There’s a reason the Franciscan tau does not bear the image of Christ, said Br. Michael Meza, OFM Cap. “We’re called upon to climb that cross. We put ourselves on that cross.” This is our baptismal vocation as “priests, kings and prophets,” he told the Secular Franciscans of the St. Margaret of Cortona Region.
John Cusick, OFS, Pat George, OFS, and Barbara Lange, OFS were among dozens of sisters and brothers from local fraternities in several states who gathered for the St. Margaret of Cortona annual regional retreat May 31 to June 2 at Priest Field Pastoral Center, to explore the theme of “Deepening Our Vocation.”
Br. Michael led the retreatants through a unified series of talks interspersed with group liturgies, sharing at meals and social hours, and time for personal reflection. He called upon the Secular Franciscans of our region to deepen our communion with the Lord, Jesus Christ. He pointed out that in Confirmation we received the gifts of the Holy Spirit to strengthen us, and that we are people of faith, called to constant conversion. “We must have the conviction of St. Francis that we are people of faith, called to be part of the Church’s mission to bring God everywhere.” He cited Article 6 of our rule, urging us to “go forth as witnesses and instruments of the Church’s mission among people, proclaiming Christ by our life and words,” and that, “Secular Franciscans proclaim Christ by their lives and work.”
Urging us to look at salvation through the lens of St. Francis, he pointed out the uniqueness of our Franciscan charism among many spiritual families in the Catholic Church: Greccio, where Francis staged the first live reenactment of the Nativity scene, “the expression of Francis’s love for the poor, humble, vulnerable Christ.” He cited the Nativity narratives of Luke’s gospel, pointing out that, “Mary’s ‘yes’ was our ‘yes’” and that we are called to say ‘yes’ to whatever God is calling us to do.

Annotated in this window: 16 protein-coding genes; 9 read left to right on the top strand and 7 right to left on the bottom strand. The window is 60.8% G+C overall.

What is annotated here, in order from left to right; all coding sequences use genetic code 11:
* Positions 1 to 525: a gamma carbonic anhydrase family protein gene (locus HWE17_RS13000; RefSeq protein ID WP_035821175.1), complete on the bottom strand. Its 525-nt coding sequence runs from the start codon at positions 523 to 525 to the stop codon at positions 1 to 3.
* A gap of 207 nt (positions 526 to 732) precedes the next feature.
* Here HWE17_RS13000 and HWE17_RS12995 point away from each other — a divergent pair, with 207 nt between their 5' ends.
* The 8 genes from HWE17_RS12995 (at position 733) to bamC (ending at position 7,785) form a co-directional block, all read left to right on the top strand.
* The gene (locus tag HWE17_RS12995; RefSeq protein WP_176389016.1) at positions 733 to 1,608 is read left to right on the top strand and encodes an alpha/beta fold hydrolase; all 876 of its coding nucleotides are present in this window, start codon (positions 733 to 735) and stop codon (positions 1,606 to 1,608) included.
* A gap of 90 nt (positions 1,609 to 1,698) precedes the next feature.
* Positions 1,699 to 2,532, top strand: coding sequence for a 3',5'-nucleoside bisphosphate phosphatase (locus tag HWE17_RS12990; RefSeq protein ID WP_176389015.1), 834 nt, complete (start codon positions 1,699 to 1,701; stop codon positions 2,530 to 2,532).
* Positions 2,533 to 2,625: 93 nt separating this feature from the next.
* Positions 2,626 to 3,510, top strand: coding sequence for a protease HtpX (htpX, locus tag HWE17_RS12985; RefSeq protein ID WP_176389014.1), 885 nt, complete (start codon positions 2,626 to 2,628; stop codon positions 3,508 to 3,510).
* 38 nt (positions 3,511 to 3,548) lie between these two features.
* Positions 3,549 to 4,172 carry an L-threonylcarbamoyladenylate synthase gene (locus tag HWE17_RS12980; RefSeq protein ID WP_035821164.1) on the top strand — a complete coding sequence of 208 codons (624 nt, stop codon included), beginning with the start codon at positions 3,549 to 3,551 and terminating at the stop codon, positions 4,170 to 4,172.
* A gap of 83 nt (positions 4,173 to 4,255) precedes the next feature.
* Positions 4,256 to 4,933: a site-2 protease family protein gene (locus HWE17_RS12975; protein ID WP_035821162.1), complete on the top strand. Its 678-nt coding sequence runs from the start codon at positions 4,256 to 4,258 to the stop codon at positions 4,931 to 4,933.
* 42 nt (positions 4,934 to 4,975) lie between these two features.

Called first to “rebuild ourselves” through continuing formation, we are like Francis, called to “rebuild the Church,” at a time when the faith of many has been shaken by scandal. Discerning our roles in this regard is a process, he explained, just as Francis first believed he was called to rebuild the crumbling physical infrastructure of San Damiano and only in time discerned his role to found the spiritual orders that would stand in sharp counterpoint to the concerns for wealth and political power that corrupted the Church in his time.
Francis’s exhortation to, “Let us begin anew,” said Br. Michael, does not mean that we need to start over at the beginning, rather, “Let’s start something new.” Turning to the sacraments for inspiration, he pointed out that it is necessary for us to be in proper relationship to God and neighbor, and that sin “break all these relationships of communion.” He urged us to frequently make use of the Sacrament of Reconciliation and to receive Christ’s body and blood, pointing out that, “We will always know that we are in communion with the Father, Son and Holy Spirit because we receive him in the Eucharist.”
Br. Michael urged retreatants to see our fraternities as an extension of our families. “Your gifts have to be used for them and their gifts have to be used by you.” Concerning our combined mission, he cited Pope John Paul II’s exhortation to Secular Franciscans from his “Vita Consecrata” (Life of the Consecrated): “Present yourselves to the world as a community of love.”
Breakout sessions inspired lively discussion on three questions: “Who is Francis for Me?” How can I inflame Francis in my life and community?” and “How can I show my Franciscan love for everyone: to my children, grandchildren, great grandchildren and those who do not know Christ.”
Regional Minister Bob Longo, OFS, offered a pertinent suggestion, repeated by many throughout the retreat: “Say to people, have a blessed day.”
“I often say God bless you to hospital patients when I leave their rooms,” said Cusick, a chaplain at MedStar Georgetown University Hospital. “I invariably get a positive reaction which, in turn, is a blessing to me.”
Lange said she enjoyed the group discussions and during reflection time, a walk down by the river that flows past the retreat center. “We talked about how things are going to change in our lives,” Lange said, appreciating several references to our rule and statutes included in Br. Michael’s talks. She and another sister also walked one of the many wooded paths on the site, near Kearneysville, W.Va.
George appreciated the short breathing exercises and centering prayer with which Br. Michael began each session. “What struck me about Br. Michael’s talks was how he emphasized the significance of Baptism. He spoke about how most of us don’t recall our Baptism, but we do recall our Confirmation and our saint’s name. And he spoke on how we as Catholics renew our baptismal promises every year at Easter.”
Retreatants enjoyed plenty of time for reflection and evening social hours, prayed together the Liturgy of the Hours and attended Mass together in the Priest Field chapel.